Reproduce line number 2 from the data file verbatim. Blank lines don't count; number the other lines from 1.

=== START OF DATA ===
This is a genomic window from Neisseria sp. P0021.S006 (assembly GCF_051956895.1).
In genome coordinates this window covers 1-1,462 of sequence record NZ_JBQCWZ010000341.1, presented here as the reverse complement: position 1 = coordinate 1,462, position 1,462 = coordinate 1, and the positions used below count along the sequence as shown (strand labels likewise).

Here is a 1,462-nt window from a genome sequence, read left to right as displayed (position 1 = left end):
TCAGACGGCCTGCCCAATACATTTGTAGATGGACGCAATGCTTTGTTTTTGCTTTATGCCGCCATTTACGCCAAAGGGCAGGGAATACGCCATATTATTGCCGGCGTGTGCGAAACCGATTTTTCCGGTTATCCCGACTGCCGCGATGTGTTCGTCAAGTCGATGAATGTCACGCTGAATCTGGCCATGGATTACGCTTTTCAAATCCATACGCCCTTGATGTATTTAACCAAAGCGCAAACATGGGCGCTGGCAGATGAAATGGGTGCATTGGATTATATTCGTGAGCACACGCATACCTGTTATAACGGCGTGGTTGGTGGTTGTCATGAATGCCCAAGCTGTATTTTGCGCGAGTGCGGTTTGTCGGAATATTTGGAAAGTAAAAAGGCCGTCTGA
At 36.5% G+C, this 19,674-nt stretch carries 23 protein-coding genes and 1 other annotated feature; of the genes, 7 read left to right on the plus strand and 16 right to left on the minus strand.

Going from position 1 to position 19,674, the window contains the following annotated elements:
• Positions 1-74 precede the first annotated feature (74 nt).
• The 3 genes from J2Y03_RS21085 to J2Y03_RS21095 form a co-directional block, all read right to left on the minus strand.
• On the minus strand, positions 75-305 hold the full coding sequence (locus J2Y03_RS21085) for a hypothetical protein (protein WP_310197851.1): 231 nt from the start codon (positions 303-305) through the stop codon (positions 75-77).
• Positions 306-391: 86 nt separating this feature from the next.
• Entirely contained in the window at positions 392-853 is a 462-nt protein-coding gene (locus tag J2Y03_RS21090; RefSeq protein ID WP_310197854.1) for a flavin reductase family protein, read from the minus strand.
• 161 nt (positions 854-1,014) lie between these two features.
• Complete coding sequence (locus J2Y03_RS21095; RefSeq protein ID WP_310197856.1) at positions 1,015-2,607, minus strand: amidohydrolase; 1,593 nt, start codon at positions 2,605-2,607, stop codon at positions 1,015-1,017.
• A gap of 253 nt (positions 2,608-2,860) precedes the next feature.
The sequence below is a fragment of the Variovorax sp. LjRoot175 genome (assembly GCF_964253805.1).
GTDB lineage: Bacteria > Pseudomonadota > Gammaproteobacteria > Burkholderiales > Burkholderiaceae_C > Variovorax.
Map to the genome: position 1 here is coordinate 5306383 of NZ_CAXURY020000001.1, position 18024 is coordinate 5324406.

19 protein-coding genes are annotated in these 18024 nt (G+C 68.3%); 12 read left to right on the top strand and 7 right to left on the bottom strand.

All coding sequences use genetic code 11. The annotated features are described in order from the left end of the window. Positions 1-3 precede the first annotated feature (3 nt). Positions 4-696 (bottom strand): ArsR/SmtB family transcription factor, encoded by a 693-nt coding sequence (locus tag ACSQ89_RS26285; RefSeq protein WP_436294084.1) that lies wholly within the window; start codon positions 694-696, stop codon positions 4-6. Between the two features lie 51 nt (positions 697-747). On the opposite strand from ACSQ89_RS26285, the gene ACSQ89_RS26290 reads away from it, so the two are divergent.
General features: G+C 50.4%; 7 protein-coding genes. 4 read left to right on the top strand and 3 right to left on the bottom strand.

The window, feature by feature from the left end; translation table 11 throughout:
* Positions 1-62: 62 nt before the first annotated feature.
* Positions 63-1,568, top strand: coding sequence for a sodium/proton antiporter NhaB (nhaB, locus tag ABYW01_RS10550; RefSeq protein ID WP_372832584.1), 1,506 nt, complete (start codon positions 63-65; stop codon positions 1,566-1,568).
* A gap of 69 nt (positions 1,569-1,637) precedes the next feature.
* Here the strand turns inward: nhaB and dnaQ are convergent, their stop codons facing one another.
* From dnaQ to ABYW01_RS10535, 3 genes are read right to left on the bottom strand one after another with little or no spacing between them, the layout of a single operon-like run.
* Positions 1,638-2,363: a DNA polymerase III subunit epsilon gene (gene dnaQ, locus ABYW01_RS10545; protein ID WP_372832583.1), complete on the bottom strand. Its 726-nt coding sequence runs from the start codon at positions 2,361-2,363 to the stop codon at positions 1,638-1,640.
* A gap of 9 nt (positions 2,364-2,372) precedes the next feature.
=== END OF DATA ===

In genome coordinates this window covers 1-1,462 of sequence record NZ_JBQCWZ010000341.1, presented here as the reverse complement: position 1 = coordinate 1,462, position 1,462 = coordinate 1, and the positions used below count along the sequence as shown (strand labels likewise).